I guess the really big questions have to be asked : why the heck did I marry (and divorce) a blond?

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And who wears a white shirt in the Australian outback?

Answer: someone who has never washed or ironed in their life!

 

It Takes A Village To Raise A Child

When my daughters visited from interstate a few weeks ago I subtly asked them about the 17 large packing cartons that I have been storing for them in my garage. Being subtle with girls who are both taller and brighter than their mother is an art form. We managed to unpack and sort through seven cartons, making only another ten to wade through on their next trip.

Fluffy toys, board games, letters from first boyfriends, and a collection of snow domes surfaced from within these boxes, as did a disco ball, karaoke machine and at least one hundred children’s books.

Most of these treasures have been rehomed. Well, except for the pink LEGO set. I have always had great fun with LEGO and this was the first developed with females in mind. I think I can have fun with this one Friday night with a glass of plonk.

The local High School is having a massive Garage Sale this coming Saturday and were only too pleased to be the recipients of much of this gear.

Funds raised will be going towards the Schools Chaplaincy program. The Chaplains are not wholly funded by the Government and as they are non denominational I truly believe they provide a respite, a quiet haven, a listening post, to many a student in need.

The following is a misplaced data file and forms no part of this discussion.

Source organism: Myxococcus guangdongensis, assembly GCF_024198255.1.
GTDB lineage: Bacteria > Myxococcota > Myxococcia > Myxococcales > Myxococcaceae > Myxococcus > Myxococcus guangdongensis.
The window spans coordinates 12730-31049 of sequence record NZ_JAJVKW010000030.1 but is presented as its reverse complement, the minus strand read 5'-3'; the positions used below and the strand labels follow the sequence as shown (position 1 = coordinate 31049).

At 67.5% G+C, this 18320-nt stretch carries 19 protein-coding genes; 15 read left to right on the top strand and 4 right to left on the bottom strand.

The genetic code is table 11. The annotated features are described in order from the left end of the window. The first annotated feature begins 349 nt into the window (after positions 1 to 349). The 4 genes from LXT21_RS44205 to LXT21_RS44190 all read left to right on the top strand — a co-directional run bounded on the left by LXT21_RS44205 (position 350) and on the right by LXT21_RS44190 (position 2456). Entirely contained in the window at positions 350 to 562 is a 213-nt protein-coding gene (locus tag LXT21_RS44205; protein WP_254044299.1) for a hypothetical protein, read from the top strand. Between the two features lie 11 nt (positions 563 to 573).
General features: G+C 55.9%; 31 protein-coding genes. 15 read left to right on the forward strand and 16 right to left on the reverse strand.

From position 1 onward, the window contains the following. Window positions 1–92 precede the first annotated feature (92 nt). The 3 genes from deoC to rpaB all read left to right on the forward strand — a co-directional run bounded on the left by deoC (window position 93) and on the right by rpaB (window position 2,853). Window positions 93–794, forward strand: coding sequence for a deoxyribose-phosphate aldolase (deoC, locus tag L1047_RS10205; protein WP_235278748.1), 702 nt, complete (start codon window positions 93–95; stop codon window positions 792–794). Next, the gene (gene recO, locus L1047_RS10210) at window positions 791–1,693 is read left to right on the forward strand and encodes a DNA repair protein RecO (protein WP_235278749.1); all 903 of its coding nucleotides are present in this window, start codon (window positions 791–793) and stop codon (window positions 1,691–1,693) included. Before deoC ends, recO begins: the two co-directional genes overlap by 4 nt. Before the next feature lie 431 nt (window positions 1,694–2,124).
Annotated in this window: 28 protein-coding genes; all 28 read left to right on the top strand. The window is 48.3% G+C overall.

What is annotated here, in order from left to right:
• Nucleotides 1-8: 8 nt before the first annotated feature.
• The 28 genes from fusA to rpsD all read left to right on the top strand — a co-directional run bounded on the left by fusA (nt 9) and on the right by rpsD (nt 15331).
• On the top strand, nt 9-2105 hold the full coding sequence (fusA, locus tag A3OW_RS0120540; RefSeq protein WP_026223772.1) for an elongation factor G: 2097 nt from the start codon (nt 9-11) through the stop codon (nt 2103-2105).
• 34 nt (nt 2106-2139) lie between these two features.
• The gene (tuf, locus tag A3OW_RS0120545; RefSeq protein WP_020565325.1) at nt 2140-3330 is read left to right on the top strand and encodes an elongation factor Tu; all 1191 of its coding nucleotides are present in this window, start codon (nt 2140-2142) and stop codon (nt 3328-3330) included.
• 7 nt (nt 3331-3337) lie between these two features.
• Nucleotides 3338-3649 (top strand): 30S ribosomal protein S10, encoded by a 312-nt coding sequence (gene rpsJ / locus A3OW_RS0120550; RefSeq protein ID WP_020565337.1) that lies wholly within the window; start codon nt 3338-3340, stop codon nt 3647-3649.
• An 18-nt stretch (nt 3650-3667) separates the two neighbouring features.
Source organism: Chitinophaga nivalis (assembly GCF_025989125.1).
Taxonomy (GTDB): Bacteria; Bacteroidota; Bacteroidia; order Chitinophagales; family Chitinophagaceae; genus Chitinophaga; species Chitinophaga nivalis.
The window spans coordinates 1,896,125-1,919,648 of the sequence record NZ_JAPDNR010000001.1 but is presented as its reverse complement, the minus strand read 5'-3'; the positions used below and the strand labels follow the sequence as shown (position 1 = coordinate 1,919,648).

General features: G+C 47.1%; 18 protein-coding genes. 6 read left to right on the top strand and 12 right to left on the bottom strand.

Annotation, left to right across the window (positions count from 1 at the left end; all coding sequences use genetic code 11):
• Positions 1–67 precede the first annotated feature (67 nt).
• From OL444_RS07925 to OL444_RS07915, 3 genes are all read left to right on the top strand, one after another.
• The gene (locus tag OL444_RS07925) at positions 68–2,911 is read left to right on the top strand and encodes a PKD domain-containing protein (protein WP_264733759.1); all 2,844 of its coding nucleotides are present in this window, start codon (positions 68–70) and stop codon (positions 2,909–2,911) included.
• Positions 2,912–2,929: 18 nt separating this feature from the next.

My tall, bright daughters attended this school over ten years ago. It is a tough school, a State School. It was the first High School in Queensland where the students held a sit-in on the school oval. I don’t mind a little Bolshoi. Indeed, I think these times call for more of it, but I digress…..

My girls did not utilise the services the Chaplains provided but I was always pleased to know there was an avenue for them should it be required. The vibe was very much “ it takes a village to raise a child”.

Some of the funds raised from this Garage Sale, which will have the local Community Centre full to the brim with furniture, brick a brac, plants, and an additional 100 children’s books thanks to our tidy up, will be donated elsewhere. And I just love this:-

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Funds will be donated to The Library Project which is a group of local schools, churches and community service organizations who have banded together to provide libraries on the South Pacific Island of Vanuatu. This beautiful but poor little Island ranked last in Literacy and Numeracy in a list of South Pacific countries. The Library Project states that “the journey of a lifetime starts with the turning of a page”.

WOW, is that powerful stuff or what?

Talk about it taking a village to raise a child……And there is a lot more space in my garage too.

 

 

 

Refer http://www.thelibraryproject.com.au